Is Google destined to be the defacto leader in the $31 billion global local search and online classified advertising market opportunity?
Many still believe Google will dominate any opportunity it sets its sights on, and it is eyeing seemingly all of them (see "Google: Monopolist in the making").
Google has been particularly anxious to replicate its search leadership in local, everything local, both online and off.
In October I put forth “Google failing to snag $116 billion print, radio, television ad markets.” To date, it is still the case.“Google Radio EXCLUSIVE: Audio Ads in pictures!”
Google is nearing its one year anniversary of the dMarc Broadcasting acqusition, purchased to further Google's mission to bring "targeted, measurable advertising" to the entire world, including radio.
Google is also nearing its promised launch date for Google Audio Ads "beta." Prior Google radio advertising launch dates have come and gone, however. Is this time the charm? Google only has a few weeks left to announce the debut of its radio advertising product in 2006.
Although Google is dubbing its latest effort at bringing the Google “targeted, measurable advertising” magic to the world of offline print advertising, a “alpha test, it is actually Google’s fourth time at bat.
Powerful newspapers…’will not use Google to sell large advertisements and those in the most popular positions’
It is also doubtful that "small businesses" and "those in far flung locations" have been eagerly waiting for Google to avail them of its "targeted, measurable advertising," in print.
I revealed Schmidt's designs on TV last August, as I report in "Google CEO wants $74 billion TV ad market." Schmidt touts that Google has a ‘good shot’ at delivering ‘targeted, measurable television ads.’
Richard Kimber is a new member of the Google South East Asia team and he has set about on the Google PR mission of assuring South East Asia television that Google does ‘not even see itself as a media company.’
On the heels of Google's acquisition of YouTube, Kimber is anxious to assuage Australian television; ‘We don't see it as cannibalising the TV, but more as an adjunct to it.’
How about online classifieds? Way back in May I put forth: “Google Base no category killer.”
Google’s local initiatives took center stage at the Kelsey Local Interactive media conference in Philadelphia last week; by 2010, global local search and online classified advertising will be a $31 billion market opportunity, according to Kelsey Group forecasts.
Dan Rubinstein, SME Business Platforms, Google, kicked off the proceedings with a “featured presentation.” What did he feature? Google’s ad products targeting local merchants and small businesses.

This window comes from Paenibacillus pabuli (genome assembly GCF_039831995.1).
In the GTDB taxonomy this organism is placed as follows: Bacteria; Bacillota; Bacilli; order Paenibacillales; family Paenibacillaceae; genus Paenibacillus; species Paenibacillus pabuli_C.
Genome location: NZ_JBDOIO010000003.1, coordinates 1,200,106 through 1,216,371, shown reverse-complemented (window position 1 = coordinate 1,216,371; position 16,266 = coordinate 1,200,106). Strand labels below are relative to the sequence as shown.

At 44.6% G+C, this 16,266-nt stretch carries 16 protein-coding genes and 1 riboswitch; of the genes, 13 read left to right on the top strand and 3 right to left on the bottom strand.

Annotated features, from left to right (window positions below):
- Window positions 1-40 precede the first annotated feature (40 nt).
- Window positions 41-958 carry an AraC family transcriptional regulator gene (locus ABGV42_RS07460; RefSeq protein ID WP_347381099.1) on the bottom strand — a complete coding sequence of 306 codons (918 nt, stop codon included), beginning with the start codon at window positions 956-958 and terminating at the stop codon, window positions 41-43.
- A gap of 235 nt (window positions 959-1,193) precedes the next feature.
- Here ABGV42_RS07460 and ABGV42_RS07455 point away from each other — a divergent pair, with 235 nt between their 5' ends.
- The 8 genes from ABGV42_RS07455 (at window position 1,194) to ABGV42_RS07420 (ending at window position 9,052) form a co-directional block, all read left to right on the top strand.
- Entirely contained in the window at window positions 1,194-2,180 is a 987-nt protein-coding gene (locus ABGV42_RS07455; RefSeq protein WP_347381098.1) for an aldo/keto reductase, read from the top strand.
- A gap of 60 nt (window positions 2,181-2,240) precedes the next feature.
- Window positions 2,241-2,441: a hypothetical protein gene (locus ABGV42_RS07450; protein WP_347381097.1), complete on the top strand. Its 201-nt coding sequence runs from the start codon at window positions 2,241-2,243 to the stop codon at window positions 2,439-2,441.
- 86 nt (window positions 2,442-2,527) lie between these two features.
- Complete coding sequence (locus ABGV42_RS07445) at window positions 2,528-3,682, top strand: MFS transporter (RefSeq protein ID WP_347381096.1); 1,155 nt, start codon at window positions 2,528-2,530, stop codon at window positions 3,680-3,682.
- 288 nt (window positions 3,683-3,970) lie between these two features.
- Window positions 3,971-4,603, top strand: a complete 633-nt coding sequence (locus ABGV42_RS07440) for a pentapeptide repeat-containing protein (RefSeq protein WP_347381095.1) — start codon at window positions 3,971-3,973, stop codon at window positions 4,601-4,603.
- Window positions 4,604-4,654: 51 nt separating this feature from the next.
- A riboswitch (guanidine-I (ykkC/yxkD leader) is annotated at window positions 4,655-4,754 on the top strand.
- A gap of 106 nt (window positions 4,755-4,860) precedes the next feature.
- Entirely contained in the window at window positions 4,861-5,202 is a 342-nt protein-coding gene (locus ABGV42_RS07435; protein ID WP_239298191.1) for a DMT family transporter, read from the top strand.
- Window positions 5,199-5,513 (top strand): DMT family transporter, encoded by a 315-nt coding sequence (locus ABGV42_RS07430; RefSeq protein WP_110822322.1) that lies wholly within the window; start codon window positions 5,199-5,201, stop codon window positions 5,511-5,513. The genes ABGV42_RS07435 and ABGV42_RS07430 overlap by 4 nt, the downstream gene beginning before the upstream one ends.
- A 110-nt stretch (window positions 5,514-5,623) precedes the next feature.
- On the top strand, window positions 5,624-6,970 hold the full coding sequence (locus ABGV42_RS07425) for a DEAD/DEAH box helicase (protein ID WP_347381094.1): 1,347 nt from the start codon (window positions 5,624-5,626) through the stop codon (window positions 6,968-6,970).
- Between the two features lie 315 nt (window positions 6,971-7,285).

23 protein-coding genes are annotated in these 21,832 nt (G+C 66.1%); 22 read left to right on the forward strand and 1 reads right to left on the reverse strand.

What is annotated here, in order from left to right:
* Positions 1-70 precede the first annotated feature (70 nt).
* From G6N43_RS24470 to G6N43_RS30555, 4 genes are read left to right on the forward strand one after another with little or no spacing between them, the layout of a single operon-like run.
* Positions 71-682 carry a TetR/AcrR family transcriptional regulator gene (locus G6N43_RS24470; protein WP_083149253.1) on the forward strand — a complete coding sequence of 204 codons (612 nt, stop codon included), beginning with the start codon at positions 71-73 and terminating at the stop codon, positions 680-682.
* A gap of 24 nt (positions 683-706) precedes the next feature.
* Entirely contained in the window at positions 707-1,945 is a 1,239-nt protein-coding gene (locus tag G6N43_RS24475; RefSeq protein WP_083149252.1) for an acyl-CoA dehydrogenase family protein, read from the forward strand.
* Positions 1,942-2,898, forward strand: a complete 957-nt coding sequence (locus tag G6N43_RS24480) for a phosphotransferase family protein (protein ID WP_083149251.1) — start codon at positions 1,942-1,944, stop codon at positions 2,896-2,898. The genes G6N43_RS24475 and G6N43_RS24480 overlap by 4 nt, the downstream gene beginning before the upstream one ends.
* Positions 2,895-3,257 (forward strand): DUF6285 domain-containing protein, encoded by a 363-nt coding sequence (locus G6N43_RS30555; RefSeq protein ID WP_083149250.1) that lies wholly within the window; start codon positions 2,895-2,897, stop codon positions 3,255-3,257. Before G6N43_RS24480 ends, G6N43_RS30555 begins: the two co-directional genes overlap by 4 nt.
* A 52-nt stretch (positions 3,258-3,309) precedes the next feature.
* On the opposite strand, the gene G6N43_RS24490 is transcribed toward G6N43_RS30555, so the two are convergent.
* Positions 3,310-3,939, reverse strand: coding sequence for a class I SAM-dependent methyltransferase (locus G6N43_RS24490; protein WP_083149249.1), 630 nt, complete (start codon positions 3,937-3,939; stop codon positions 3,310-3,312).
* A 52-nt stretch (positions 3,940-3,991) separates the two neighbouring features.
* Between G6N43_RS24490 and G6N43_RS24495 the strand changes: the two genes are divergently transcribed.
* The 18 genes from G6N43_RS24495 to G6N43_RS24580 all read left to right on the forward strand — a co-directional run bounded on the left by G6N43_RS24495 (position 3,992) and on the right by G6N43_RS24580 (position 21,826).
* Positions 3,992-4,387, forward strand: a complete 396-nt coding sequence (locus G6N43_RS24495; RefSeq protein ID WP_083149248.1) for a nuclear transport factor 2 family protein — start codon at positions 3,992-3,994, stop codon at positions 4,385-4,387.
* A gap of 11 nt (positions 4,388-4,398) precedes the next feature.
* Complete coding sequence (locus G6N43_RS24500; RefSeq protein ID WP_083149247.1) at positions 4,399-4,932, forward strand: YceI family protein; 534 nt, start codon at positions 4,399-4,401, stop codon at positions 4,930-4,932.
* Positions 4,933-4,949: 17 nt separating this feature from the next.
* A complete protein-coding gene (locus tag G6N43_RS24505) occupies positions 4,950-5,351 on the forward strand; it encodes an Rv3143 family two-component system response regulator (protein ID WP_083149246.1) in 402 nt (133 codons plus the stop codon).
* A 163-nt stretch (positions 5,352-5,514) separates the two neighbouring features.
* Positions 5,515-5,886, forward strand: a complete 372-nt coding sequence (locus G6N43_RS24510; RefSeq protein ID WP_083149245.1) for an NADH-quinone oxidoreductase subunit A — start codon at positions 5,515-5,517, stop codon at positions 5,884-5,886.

As I recount in “Google pitches Google,” Rubinstein’s presentation was an itemization of the various products and services, tests and betas, that Google has introduced aimed at the local space; Rubinstein even held up an Intuit QuickBooks “enhanced with Google“ software box to illustrate the Google local product range.
Rubinstein’s presentation was an almost verbatim replay of Google product announcement press releases and was accompanied by slides mirroring the go-to-market product sales pitches presented at Google.com.
To date, Google has not succeeded in gaining critical mass among local merchants. SEE:
While Rubinstein provided a straightforward description of Google products in the local space, a convincing case for Google dominance in local was not made.
Michael Adelberg, Partner Development, Google, spoke on two panels; His remarks also focused on putting forth the Google product and service mix.
At the “Mapping Innovation & Advertising Initiatives” panel, Adelberg was asked to speak about Google’s recently announced “free” Click-to-Call in Google Maps (see “Can Google win in Local?”):
Kelsey: Will Google charge for the service in the future?
Adelberg: It’s a learning experience.
Kelsey: What have you learned so far?
Adelberg: I haven’t seen any data.
At the “State of Local Search “ panel Adelberg spoke about Valpak’s free-to-Google direct feed of its coupon content. I asked Adelberg what the click through rates on Valpak’s no-fee-to-Google listings are. Adelberg suggested I ask Valpak.
Rubinstein also participated in the "Next Generation Ad and Product Models" panel, along with representatives from SpotRunner and Bid4Spots, two companies operating in the local radio advertising space.
Rubinstein was asked by Kelsey to speak about Google's local radio initiatives, its dMarc acqusition of last January. Rubinstein declined, saying he is not the right person to ask.
Google representation at conferences is always highly anticipated; It is disappointing, however, that Google is not forthcoming.
More Kelsey Conference Coverage:
LOCAL: $31 BILLION TARGET
GOOGLE PITCHES GOOGLE
AOL: PORTALS RULE!
CAN LOCAL NEWSPAPERS WIN ONLINE?
LOCAL BULLS, ONLINE
IAC’s PRONTO.COM: SHOPPING FOR A WINNER
ADVERTISING INNOVATION: WHO NEEDS PPC LINKS?
AOL’s MAPQUEST: ‘INVALUABLE PART OF PEOPLE'S LIVES’